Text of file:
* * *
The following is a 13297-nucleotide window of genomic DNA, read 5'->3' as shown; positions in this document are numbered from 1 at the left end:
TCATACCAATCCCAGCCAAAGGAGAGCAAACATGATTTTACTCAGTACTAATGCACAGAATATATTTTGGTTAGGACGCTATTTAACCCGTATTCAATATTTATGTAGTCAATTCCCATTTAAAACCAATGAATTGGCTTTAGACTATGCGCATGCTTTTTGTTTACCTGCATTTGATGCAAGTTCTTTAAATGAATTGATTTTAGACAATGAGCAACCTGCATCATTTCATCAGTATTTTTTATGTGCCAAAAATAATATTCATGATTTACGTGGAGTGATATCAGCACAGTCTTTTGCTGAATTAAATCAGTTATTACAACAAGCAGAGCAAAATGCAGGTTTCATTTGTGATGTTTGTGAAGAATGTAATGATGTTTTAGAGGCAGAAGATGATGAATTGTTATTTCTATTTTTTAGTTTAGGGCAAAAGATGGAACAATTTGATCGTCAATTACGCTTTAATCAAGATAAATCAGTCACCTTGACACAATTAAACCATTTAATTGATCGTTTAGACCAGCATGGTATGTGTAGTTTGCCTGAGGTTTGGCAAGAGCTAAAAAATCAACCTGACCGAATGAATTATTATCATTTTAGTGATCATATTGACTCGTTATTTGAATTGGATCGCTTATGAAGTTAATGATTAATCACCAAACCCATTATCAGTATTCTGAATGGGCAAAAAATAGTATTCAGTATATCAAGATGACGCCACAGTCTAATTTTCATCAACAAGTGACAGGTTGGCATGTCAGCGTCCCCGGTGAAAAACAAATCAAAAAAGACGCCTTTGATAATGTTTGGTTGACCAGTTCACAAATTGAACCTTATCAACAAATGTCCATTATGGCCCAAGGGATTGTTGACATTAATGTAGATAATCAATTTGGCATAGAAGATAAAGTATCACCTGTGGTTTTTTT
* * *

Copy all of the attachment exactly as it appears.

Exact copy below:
The following is a 13297-nucleotide window of genomic DNA, read 5'->3' as shown; positions in this document are numbered from 1 at the left end:
TCATACCAATCCCAGCCAAAGGAGAGCAAACATGATTTTACTCAGTACTAATGCACAGAATATATTTTGGTTAGGACGCTATTTAACCCGTATTCAATATTTATGTAGTCAATTCCCATTTAAAACCAATGAATTGGCTTTAGACTATGCGCATGCTTTTTGTTTACCTGCATTTGATGCAAGTTCTTTAAATGAATTGATTTTAGACAATGAGCAACCTGCATCATTTCATCAGTATTTTTTATGTGCCAAAAATAATATTCATGATTTACGTGGAGTGATATCAGCACAGTCTTTTGCTGAATTAAATCAGTTATTACAACAAGCAGAGCAAAATGCAGGTTTCATTTGTGATGTTTGTGAAGAATGTAATGATGTTTTAGAGGCAGAAGATGATGAATTGTTATTTCTATTTTTTAGTTTAGGGCAAAAGATGGAACAATTTGATCGTCAATTACGCTTTAATCAAGATAAATCAGTCACCTTGACACAATTAAACCATTTAATTGATCGTTTAGACCAGCATGGTATGTGTAGTTTGCCTGAGGTTTGGCAAGAGCTAAAAAATCAACCTGACCGAATGAATTATTATCATTTTAGTGATCATATTGACTCGTTATTTGAATTGGATCGCTTATGAAGTTAATGATTAATCACCAAACCCATTATCAGTATTCTGAATGGGCAAAAAATAGTATTCAGTATATCAAGATGACGCCACAGTCTAATTTTCATCAACAAGTGACAGGTTGGCATGTCAGCGTCCCCGGTGAAAAACAAATCAAAAAAGACGCCTTTGATAATGTTTGGTTGACCAGTTCACAAATTGAACCTTATCAACAAATGTCCATTATGGCCCAAGGGATTGTTGACATTAATGTAGATAATCAATTTGGCATAGAAGATAAAGTATCACCTGTGGTTTTTTT